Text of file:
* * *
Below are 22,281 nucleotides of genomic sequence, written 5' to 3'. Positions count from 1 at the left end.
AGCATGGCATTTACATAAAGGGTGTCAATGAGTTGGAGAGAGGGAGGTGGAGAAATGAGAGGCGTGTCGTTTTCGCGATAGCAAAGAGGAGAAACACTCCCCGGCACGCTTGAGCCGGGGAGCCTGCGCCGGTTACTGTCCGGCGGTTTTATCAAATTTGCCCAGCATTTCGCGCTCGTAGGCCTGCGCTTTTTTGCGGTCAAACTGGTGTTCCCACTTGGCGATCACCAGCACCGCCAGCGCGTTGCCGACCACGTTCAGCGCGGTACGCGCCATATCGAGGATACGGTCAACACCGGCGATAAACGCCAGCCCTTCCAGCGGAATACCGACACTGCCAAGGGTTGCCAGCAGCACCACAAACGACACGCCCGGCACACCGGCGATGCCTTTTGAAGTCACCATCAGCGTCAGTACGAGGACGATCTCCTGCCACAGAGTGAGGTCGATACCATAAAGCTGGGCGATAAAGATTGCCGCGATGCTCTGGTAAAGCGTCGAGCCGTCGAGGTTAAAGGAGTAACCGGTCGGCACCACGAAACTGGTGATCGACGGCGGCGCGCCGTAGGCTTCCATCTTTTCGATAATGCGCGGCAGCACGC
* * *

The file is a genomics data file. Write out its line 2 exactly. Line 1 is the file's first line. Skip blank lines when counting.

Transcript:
AGCATGGCATTTACATAAAGGGTGTCAATGAGTTGGAGAGAGGGAGGTGGAGAAATGAGAGGCGTGTCGTTTTCGCGATAGCAAAGAGGAGAAACACTCCCCGGCACGCTTGAGCCGGGGAGCCTGCGCCGGTTACTGTCCGGCGGTTTTATCAAATTTGCCCAGCATTTCGCGCTCGTAGGCCTGCGCTTTTTTGCGGTCAAACTGGTGTTCCCACTTGGCGATCACCAGCACCGCCAGCGCGTTGCCGACCACGTTCAGCGCGGTACGCGCCATATCGAGGATACGGTCAACACCGGCGATAAACGCCAGCCCTTCCAGCGGAATACCGACACTGCCAAGGGTTGCCAGCAGCACCACAAACGACACGCCCGGCACACCGGCGATGCCTTTTGAAGTCACCATCAGCGTCAGTACGAGGACGATCTCCTGCCACAGAGTGAGGTCGATACCATAAAGCTGGGCGATAAAGATTGCCGCGATGCTCTGGTAAAGCGTCGAGCCGTCGAGGTTAAAGGAGTAACCGGTCGGCACCACGAAACTGGTGATCGACGGCGGCGCGCCGTAGGCTTCCATCTTTTCGATAATGCGCGGCAGCACGC